Pairing: Liz Shaw/ Leela
Rating: All Ages
Doctor Elisabeth Shaw climbed the stairs to her rooms with a heavy tread. 72 hours of solid experimentation ending in total failure was nothing new, but just once she’d like to have a glimmer of success. On the plus side, she reasoned that her weekend couldn’t get any worse.
That was before she opened her door.
‘Liz! Perfect timing.’ Boomed the strangest figure she had ever seen. Once she was past the manic grin and velvet trimmed overcoat she noticed the Police Box blocking the way to her kitchen.
‘Doctor?’ she started. Then she saw her.
The story starts a million billion ways. She’s a face in a newspaper, lining a worn drawer.
She’s a voice in the background as Colonel Faraday attempts to explain why Major Beresford won’t be collecting her.
She’s graffiti in a bomb shelter, a particle of theoretical possibility that seeps into Liz’s mind in one of those lost weekends.
She’s the shape in the crowd, not the one staring at the impossible ‘something’ overhead. Not the one running for their lives. She’s the one running toward it. She’s fearless, reckless, exhilarating and then, before Liz knows it, she’s in the woman’s toned arms. She looks like a model, vivid blue eyes sparkling, as if the summer sky is pouring straight through her into Liz’s very being, tinted with the pain of fond recognition.
She is a whispered command ‘Stay down, stay safe’. And then, she is gone.
That was three years ago. Now she’s back, stood cautiously in the shadow of this toothy lunatic from another world. Her skin is still on show but her skimpy leather costume is different. And so are her eyes now a rich, inexplicable brown that show no hint of recognition.
She is enough to derail Liz’s thoughts, her anger at the Time Lord’s unwarranted, no, unwanted intrusion into her life lost in the uneasy boredom. She is a Tiger in a zoo, weary of all the waiting and ready to pounce the moment your back is turned.
‘This is Leela, of the tribe of the Sevateem. She’s not as Savage as she looks. Oh, and don’t worry about the knife, she’s getting the hang of not threatening everyone we meet. Here Leela, give Doctor Shaw a Jelly baby. She looks like she’s had a shock.’
It was the strangest thing to see, the warrior woman taking the confection from the rumpled paper bag in the Doctor’s hand. She brought it across the short expanse of carpet and lifted it between them. The Doctor was still talking; some nonsense about requiring sugar at times of increased tension but nothing he said reached her.
‘He eats them. I do not see the fascination, they serve no purpose.’ Leela opined. With no response from Liz the so called savage raised her other hand and brushed a finger against Liz’s chin, following it with the jelly baby softly between her lips. Liz let a convoluted sigh escape past the sweet.
‘Well that’s settled then. I won’t be a mo’ The Doctor strode out, slamming the door behind him in his wake. Liz vaguely realised he’d been asking her something on his way out and realised her involuntary response must have been taken as a yes.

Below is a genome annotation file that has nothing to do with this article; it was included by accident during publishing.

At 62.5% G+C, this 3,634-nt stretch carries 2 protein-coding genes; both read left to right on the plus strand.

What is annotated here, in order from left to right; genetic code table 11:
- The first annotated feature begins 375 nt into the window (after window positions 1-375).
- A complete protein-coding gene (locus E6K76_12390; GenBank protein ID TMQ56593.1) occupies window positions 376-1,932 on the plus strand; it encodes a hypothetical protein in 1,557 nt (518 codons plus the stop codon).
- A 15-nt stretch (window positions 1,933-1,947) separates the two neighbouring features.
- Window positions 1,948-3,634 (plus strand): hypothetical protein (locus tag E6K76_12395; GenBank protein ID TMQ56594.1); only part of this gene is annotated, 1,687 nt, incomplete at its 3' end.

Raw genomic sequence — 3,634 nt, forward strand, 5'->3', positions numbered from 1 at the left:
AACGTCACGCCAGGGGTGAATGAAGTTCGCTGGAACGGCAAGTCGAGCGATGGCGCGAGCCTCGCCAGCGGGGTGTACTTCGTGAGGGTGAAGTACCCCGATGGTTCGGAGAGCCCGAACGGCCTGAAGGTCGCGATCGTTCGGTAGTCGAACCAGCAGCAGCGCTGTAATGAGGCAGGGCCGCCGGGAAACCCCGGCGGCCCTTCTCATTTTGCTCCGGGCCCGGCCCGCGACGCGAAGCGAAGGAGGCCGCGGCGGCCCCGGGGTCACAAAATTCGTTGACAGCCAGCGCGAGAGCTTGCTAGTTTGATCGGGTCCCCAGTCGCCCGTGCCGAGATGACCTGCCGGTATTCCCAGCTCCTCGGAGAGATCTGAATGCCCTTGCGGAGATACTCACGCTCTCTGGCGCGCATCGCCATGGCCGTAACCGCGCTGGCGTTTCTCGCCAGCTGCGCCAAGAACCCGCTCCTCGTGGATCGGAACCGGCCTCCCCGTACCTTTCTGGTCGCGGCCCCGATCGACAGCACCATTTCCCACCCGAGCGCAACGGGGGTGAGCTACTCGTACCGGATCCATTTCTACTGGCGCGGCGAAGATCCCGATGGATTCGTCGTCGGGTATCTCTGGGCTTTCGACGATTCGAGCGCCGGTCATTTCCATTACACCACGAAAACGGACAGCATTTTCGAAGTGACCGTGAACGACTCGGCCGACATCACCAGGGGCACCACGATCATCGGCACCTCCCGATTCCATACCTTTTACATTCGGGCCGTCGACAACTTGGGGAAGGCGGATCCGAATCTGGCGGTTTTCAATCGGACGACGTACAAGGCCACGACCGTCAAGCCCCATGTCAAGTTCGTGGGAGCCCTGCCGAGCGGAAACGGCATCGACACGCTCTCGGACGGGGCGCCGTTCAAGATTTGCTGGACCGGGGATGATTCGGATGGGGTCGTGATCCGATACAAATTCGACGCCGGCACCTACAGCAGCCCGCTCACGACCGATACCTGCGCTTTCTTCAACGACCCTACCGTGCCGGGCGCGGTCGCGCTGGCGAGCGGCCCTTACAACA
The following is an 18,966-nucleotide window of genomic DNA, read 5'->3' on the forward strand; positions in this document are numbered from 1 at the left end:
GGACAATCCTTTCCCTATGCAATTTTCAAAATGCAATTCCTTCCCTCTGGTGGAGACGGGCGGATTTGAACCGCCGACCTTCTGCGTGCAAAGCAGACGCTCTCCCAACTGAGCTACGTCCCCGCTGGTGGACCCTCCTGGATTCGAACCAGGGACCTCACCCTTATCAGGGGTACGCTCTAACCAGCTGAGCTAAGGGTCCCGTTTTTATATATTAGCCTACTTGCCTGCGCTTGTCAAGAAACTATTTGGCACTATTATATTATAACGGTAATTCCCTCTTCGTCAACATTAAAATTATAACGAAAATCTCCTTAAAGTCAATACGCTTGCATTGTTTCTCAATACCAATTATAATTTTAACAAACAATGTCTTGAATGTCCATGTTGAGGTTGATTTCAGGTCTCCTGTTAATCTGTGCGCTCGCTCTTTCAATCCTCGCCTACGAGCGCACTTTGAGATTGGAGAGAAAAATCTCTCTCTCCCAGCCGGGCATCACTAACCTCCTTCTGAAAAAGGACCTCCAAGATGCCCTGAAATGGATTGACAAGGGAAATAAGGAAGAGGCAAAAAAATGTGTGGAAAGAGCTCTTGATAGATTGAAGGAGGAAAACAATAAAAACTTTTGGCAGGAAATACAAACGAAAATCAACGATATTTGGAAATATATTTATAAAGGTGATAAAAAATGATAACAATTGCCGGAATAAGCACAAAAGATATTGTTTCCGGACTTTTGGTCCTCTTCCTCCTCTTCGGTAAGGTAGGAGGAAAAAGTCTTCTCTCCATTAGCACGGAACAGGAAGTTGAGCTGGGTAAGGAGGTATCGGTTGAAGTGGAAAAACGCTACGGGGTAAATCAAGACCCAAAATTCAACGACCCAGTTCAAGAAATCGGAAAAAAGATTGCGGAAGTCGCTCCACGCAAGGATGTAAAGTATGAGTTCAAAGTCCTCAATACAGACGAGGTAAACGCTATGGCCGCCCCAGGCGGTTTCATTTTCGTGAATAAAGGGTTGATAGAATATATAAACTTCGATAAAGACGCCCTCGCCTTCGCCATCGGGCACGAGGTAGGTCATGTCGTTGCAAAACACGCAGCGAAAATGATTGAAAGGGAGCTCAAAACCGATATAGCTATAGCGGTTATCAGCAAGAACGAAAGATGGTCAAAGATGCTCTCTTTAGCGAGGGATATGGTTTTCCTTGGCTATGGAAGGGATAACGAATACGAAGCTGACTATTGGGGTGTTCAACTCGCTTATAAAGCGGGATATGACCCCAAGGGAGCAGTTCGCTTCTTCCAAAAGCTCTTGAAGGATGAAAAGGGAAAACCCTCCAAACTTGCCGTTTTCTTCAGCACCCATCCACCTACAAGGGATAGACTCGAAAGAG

“Doctor?” the two women called after him, fruitlessly.
‘Teach me then.’ Leela stated.
‘I beg your pardon?’ Liz blinked at her. The atmosphere had changed completely. Everything seemed closer, warmer and Liz was fully prepared to blame the TARDIS for taking up most of the floor space.
‘The Doctor expects you to teach me something while he,’ she paused, searching for the correct turn of phrase. ‘Puts right the odd E qway shun?’
Liz didn’t like the sound of that, but she could hardly chase after the Doctor now. Even if she trusted the warrior enough to leave her alone.
‘What am I supposed to teach you? I have degrees in Physics, astrophysics, mathematics...’
‘I have been learning my numbers. The Doctor gives strange meaning to sensible things; I do not understand long dee vision. I can share a Narhbeast equally amongst the tribe, which is all I need to know. ’
‘Somehow I think I’m just the babysitter.’ Liz sighed. Leela frowned and sniffed the air.
‘You are not with child...’ she started, causing Liz to laugh. Leela’s frown became a sulky pout and Liz offered her hand.
‘I’m sorry; I think I understand why the Doctor wanted you to see me. I can’t offer you a cup of tea with that... thing in the way. But I may still have the odd bottle in the bedroom.’
Leela proved to be a walking definition of paradox. Liz started with basic mathematics only to find that the woman knew more than she had let on. One glass of red later and the pair of them were arguing. Liz knew that her argument was based mostly on pride and not wishing to appear foolish after all the hype the Doctor had left her with.
A second glass and Liz’s argument had devolved to finger pointing. Somehow she had forgotten whom she was arguing with. The wrist was grabbed in mid air, twisted and Liz found herself on her back with the full weight of Leela on her waist.
They didn’t need the third glass
It started a million, billion ways but it always ended the same; those battered wooden doors creaking shut, the light atop the Police Box flashing away and the noise, like no telephone had ever made, announcing the vessel’s passage straight through the laws of physics.
It ends with a postcard of St Cedd’s covered in a ragged scrawl of notes relating to her research that she instantly drops in the bin, only to retrieve in the morning.
It ends with a new appreciation of the term ‘Savage’.
It ends with Professor Elisabeth Shaw filling her pipe and searching for her matches. Hiding all the scars of never when in the fog of burning tobacco.